Miscellaneous Science Questions

For the discussion of the sciences. Physics problems, chemistry equations, biology weirdness, it all goes here.

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Eebster the Great
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Re: Miscellaneous Science Questions

Postby Eebster the Great » Fri Sep 15, 2017 3:53 am UTC

Also make sure you always hit the same part of the mug. The pitch will vary with the position relative to the handle.

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Sizik
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Re: Miscellaneous Science Questions

Postby Sizik » Fri Sep 15, 2017 5:34 pm UTC

Eebster the Great wrote:Also make sure you always hit the same part of the mug. The pitch will vary with the position relative to the handle.

As demonstrated here
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Heimhenge
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Re: Miscellaneous Science Questions

Postby Heimhenge » Sun Sep 17, 2017 12:31 am UTC

commodorejohn wrote:Okay, explain this to me, all you lay physicists (or, um, even any professional physicists, you're cool too):

  1. Make a nice steaming mug of hot cocoa. Use a reasonably sturdy mug.
  2. Put a spoon in the glass and begin steadily tapping at the bottom. The sound of the tapping will rise in pitch.
  3. Do it less steadily. The pitch will not cease to rise. There will be no noticeable correlation between the rate or regularity of the tapping and the rate of change in pitch.
  4. Walk away and leave the entire thing alone for a few minutes.
  5. Come back and start tapping again. IT WILL CONTINUE AT THE SAME PITCH IT LEFT OFF AT.
Why is this? If the pitch rises due to, say, energy imparted to the glass or the beverage, it should decay over time, which would mean that a slower rate of tapping would result in a smaller rate of change in pitch, and walking away for a few minutes should cause the pitch to drop noticeably. If it's some kind of resonance in the chamber, it should simply emphasize frequencies close to the resonant frequency of the glass and de-emphasize others. The heck's going on here?


That seems like it'd have to be a subjective effect. The resonant frequency should only depend on the size/shape of the resonator, and the speed of sound in the liquid. Don't see how tapping rate could have an effect.

I've noticed something similar for ages but never got around to actually investigating the effect. When I stir my instant coffee into a cup of microwaved hot water, the clinking of the spoon against the porcelain mug starts at a higher frequency and drops to a lower frequency as I stir. Not much ... maybe a half-note. I always attributed it to the expansion of the mug as it absorbed heat which would lower the resonant frequency. But I still wonder if maybe it might have something to do with the coffee dissolving and changing the density of the liquid?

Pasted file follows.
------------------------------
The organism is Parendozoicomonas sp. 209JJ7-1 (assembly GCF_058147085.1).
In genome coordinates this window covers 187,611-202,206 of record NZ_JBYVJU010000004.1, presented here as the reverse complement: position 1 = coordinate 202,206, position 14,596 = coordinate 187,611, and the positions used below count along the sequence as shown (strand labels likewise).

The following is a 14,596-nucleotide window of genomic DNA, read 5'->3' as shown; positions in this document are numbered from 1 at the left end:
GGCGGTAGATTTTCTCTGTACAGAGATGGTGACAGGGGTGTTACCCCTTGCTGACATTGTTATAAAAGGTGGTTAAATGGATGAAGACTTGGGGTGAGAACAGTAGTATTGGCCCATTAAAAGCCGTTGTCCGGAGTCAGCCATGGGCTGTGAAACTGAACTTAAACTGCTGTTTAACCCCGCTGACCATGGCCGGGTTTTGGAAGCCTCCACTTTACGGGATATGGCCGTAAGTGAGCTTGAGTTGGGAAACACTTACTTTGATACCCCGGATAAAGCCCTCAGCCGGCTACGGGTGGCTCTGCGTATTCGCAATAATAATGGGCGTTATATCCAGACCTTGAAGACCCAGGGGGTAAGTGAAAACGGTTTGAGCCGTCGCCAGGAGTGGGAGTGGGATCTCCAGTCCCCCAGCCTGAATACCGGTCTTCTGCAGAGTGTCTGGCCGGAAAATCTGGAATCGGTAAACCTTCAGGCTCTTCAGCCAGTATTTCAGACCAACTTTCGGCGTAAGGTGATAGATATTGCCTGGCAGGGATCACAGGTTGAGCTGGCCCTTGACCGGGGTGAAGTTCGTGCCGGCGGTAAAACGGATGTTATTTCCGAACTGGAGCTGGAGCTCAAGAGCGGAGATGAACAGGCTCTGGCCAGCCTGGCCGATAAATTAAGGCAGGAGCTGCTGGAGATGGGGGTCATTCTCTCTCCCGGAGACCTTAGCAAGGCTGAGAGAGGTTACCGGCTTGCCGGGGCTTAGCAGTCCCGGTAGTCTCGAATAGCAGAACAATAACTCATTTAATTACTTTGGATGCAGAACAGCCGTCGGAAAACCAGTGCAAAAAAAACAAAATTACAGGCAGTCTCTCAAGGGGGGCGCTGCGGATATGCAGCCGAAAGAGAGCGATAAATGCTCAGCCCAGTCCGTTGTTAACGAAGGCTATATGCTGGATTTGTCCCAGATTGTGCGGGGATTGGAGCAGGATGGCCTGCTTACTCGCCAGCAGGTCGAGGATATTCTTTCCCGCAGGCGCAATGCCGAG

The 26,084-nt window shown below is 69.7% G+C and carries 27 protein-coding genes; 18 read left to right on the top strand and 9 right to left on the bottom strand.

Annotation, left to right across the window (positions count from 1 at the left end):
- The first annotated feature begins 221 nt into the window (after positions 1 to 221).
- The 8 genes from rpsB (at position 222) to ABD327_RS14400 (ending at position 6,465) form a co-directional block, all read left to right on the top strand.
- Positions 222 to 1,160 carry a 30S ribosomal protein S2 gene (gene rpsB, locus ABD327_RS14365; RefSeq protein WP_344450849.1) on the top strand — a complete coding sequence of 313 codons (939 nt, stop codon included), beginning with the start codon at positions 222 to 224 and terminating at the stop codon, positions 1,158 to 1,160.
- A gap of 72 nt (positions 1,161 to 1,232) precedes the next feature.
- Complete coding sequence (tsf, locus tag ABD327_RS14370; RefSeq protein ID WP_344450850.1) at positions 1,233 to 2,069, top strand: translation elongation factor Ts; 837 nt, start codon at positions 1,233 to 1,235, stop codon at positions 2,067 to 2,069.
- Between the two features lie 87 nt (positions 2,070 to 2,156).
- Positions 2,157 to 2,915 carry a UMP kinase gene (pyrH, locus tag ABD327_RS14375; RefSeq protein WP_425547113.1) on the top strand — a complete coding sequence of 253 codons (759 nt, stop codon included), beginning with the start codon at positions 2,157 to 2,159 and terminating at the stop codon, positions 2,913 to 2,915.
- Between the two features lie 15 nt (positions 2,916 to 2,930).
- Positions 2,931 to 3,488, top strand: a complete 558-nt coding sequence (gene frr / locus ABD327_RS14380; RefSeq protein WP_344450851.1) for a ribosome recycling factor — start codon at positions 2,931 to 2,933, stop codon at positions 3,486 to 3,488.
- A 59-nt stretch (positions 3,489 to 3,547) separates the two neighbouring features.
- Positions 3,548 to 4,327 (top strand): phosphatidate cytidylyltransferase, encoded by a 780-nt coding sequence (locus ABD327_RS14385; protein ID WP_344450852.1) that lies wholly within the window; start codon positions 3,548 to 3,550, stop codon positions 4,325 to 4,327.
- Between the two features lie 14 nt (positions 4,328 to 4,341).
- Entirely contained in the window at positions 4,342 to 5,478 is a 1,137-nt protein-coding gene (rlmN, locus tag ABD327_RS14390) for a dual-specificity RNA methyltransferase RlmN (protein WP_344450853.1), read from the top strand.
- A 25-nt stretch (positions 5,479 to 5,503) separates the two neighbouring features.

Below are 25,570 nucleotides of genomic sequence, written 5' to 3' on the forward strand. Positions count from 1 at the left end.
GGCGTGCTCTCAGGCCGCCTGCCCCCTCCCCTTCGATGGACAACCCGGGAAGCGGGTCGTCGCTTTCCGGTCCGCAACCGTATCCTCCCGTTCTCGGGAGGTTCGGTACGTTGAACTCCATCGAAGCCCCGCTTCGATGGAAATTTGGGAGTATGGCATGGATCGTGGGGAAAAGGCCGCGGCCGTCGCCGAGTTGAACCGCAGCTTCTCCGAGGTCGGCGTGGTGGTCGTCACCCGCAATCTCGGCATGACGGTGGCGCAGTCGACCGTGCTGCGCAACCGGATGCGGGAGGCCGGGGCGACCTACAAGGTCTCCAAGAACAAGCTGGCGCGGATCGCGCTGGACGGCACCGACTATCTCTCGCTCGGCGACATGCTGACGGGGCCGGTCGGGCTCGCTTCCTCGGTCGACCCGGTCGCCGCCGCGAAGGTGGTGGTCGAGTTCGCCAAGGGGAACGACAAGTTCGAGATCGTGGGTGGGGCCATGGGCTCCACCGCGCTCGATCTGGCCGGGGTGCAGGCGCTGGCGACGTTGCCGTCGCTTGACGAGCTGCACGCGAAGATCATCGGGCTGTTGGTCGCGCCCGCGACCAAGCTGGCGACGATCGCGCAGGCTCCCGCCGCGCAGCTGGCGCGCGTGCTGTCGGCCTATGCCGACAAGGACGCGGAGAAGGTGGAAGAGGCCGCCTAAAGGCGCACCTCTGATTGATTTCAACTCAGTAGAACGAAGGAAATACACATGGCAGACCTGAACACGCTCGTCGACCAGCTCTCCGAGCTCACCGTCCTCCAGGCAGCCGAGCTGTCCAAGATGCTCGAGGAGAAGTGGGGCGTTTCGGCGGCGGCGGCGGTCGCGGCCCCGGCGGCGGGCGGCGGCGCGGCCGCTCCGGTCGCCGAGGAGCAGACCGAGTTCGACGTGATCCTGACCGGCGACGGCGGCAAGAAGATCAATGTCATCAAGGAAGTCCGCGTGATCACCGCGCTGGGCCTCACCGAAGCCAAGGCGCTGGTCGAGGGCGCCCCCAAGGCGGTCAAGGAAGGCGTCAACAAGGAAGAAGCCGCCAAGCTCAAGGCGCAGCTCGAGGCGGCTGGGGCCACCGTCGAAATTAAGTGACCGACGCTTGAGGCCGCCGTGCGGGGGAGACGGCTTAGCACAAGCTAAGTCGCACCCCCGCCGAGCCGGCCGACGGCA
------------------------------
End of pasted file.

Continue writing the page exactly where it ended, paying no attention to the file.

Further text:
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Re: Miscellaneous Science Questions

Postby commodorejohn » Sun Sep 17, 2017 12:34 am UTC

Hmm, that's an interesting comparison. But what I'm noticing (if, again, it's not purely perceptual/brain weirdness) is on the order of a good octave or more total change over time.
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Eebster the Great
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Re: Miscellaneous Science Questions

Postby Eebster the Great » Sun Sep 17, 2017 12:56 am UTC

It does seem like this would be pretty easy to resolve with a cup of hot chocolate, a spoon, and a microphone.

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Re: Miscellaneous Science Questions

Postby commodorejohn » Sun Sep 17, 2017 2:39 am UTC

It does. A guy should probably get around to that at some point.
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SuicideJunkie
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Re: Miscellaneous Science Questions

Postby SuicideJunkie » Thu Sep 21, 2017 5:18 pm UTC

Eebster the Great wrote:It does seem like this would be pretty easy to resolve with a cup of hot chocolate, a spoon, and a microphone.

It would probably be worth adding a metronome to consistently tap the spoon as well.


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